Now friends, Libyan, U.S. diplomats talk fighting terror
By ASSOCIATED PRESS
Published September 24, 2006
NEW YORK - Top diplomats from the United States and Libya celebrated their newfound friendship Saturday, but disputes remain from more than two decades of hostility.
Secretary of State Condoleezza Rice has cited Libya as a model for other nations after its decision to renounce weapons of mass destruction and engage the world, but she has repeatedly put off a trip to Tripoli to inaugurate a U.S. Embassy. The United States quietly upgraded its small diplomatic office in Tripoli to an embassy this summer, but has held no formal ceremony to mark the occasion.
Instead, Rice saw her Libyan counterpart on the sidelines of the U.N. opening session.
Rice and Libyan Foreign Minister Abdurahman Shalgam discussed cooperation in fighting terror, a turnabout for the North African nation that the U.S. long called a terror sponsor.
The Associated Press, citing an unnamed source, reported that Rice also emphasized the United States' desire to resolve outstanding legal issues related to the 1988 bombing of Pam Am flight 103.
The Pan Am issue is one of two major sticking points between Washington and Tripoli four months after the United States announced it would establish full diplomatic ties with Libya and remove it from the State Department's list of state terror sponsors.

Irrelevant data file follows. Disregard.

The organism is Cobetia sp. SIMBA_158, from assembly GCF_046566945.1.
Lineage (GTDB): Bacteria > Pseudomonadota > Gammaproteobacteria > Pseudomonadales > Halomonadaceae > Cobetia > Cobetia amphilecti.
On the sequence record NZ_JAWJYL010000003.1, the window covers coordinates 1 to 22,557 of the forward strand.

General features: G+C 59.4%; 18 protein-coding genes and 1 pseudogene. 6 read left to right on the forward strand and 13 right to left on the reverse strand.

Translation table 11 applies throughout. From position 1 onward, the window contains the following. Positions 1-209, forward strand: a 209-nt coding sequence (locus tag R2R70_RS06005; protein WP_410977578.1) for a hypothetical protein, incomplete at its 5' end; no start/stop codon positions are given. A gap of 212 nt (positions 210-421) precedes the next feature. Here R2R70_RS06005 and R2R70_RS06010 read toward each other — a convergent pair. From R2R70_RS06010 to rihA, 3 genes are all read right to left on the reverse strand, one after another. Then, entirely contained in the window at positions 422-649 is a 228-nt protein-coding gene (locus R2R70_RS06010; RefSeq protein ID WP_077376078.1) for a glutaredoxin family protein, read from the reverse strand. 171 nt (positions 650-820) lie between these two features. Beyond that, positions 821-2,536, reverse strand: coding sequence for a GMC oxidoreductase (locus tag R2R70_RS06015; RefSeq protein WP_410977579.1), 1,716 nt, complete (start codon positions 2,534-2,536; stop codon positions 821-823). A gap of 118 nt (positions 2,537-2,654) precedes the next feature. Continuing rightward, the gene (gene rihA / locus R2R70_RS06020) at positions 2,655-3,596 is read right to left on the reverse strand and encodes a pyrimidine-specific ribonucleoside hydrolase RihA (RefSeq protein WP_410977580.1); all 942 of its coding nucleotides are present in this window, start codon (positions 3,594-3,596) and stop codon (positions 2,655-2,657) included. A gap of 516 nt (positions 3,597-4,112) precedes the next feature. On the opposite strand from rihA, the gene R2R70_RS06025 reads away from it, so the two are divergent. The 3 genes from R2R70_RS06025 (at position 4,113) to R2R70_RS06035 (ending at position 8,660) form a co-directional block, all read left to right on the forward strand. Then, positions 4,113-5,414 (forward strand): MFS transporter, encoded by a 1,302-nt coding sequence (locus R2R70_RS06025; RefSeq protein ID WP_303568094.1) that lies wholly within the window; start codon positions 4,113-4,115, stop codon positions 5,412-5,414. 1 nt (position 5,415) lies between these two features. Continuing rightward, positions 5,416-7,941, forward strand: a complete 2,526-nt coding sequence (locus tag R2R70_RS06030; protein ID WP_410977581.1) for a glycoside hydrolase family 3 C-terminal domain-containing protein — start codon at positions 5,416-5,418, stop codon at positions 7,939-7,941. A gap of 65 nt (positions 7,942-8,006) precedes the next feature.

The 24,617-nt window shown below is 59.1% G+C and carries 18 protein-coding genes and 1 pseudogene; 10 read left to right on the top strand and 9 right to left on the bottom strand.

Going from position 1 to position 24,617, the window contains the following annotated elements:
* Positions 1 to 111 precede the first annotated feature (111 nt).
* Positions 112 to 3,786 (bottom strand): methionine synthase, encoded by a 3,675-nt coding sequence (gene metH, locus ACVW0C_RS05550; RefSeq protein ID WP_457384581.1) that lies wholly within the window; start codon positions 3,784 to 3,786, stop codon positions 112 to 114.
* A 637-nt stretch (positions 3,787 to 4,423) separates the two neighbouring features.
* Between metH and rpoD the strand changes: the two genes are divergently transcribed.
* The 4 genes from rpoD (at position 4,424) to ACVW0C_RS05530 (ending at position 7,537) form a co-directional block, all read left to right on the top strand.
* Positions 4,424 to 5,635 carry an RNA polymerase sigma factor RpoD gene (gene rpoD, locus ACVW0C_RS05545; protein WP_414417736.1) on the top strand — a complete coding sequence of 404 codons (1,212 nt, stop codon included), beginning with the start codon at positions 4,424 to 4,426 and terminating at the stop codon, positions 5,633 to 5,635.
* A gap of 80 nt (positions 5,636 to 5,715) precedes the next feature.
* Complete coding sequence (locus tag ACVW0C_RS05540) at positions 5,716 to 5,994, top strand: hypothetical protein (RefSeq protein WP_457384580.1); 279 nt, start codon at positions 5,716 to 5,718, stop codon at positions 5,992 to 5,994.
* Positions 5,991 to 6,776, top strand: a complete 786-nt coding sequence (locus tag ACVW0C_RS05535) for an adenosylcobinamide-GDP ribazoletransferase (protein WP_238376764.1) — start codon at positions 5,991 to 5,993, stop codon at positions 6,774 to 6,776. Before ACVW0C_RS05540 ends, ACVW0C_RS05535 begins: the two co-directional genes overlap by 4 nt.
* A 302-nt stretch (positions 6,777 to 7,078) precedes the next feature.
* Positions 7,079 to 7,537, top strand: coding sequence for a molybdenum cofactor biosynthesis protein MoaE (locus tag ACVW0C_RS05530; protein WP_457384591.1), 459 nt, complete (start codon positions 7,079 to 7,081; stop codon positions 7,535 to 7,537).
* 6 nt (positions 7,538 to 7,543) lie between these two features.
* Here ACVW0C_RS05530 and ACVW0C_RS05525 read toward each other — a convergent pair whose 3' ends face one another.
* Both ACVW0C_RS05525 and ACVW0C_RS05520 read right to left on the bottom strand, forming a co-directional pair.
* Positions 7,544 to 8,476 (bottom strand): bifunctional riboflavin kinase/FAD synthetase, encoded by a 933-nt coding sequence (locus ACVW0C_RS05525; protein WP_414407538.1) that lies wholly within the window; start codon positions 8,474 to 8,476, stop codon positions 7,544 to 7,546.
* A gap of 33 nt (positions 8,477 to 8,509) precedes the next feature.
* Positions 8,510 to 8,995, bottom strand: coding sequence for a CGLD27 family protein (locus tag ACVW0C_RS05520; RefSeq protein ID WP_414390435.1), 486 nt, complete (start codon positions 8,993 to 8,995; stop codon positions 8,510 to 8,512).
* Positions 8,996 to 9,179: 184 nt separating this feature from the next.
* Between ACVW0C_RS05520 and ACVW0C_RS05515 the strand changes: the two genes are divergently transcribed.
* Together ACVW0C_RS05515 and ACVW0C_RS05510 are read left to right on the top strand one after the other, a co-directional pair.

It was not clear whether Rice and Shalgam aired the other outstanding issue: Libya's treatment of five Bulgarian nurses and a Palestinian doctor accused of infecting Libyan children with the virus that causes AIDS.
Libyan leader Moammar Gadhafi surprised the world in late 2003 when he swore off terrorism and announced plans to dismantle his country's weapons of mass destruction programs. Libya was eager to end the international isolation and economic hardships from United Nations and U.S. sanctions in the Pan Am case, and Gadhafi concluded the weapons programs were best used as a bargaining chip.
The diplomatic thaw began almost immediately, with the opening of a U.S. diplomatic office in Libya in 2004.
The U.S. had not had formal diplomatic relations with Libya since 1980.
The Bush administration went ahead with plans to establish normal diplomatic relations with Libya despite opposition from families of Americans killed in the Pan Am bombing.
Libya was held responsible for the airliner bombing, which claimed 270 lives, most of them American.
Families of victims say they are still owed $2-million apiece as part of a settlement that Libya made with the United States.
[Last modified September 24, 2006, 01:43:53]
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